Rehabilitation Contexts

Introduction[edit | edit source]

The World Health Organisation defines social determinants of health as ‘the conditions in which people are born, grow, work, live, and age, and the wider set of forces and systems shaping the conditions of daily life’, which are largely responsible for health inequalities, including inequity.[1] In other words, a holistic view of the context in which healthcare is provided, is key to improving health equity. The biggest gains in health may not necessarily be achieved by improving healthcare alone but also through strategies to improve these social determinants.

One of the most important factors in rehabilitation is the impact of contextual factors, including the overall context in which rehabilitation takes place. We know that the environment is known to have a significant impact on treatment generally, therefore, the circumstances surrounding rehabilitation, from the situation before, during and after the event leading to a loss in function are all important factors to consider throughout the rehabilitation process.[2] The context in which rehabilitation occurs greatly influences the range and availability of rehabilitation services and their utilization.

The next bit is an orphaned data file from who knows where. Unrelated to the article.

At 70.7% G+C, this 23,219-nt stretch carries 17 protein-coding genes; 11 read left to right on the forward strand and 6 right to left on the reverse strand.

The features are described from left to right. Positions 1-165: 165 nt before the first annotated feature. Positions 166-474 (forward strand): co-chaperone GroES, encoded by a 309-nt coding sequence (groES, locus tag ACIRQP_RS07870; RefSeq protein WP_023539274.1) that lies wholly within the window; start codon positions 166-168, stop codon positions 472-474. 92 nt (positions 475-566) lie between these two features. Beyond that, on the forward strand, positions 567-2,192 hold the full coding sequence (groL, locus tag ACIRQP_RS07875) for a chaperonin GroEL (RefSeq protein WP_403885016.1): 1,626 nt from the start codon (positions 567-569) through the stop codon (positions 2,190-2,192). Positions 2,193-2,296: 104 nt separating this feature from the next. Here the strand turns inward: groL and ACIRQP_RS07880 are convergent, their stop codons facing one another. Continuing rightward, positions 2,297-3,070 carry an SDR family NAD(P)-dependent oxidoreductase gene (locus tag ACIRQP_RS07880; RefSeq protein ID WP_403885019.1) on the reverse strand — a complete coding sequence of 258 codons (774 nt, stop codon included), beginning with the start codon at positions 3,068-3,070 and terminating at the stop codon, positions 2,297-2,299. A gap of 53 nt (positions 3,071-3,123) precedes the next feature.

Low Resource Contexts[edit | edit source]

The effects of healthcare-related inequalities are most evident in low-resource settings, which are often not explicitly defined, and where umbrella terms that are easier to operationalise, such as ‘low-to-middle-income countries’ or ‘developing countries’, are often used. Without a deeper understanding of context, such proxies are pregnant with assumptions, insinuate homogeneity that is unsupported and hampers knowledge translation between settings.[3]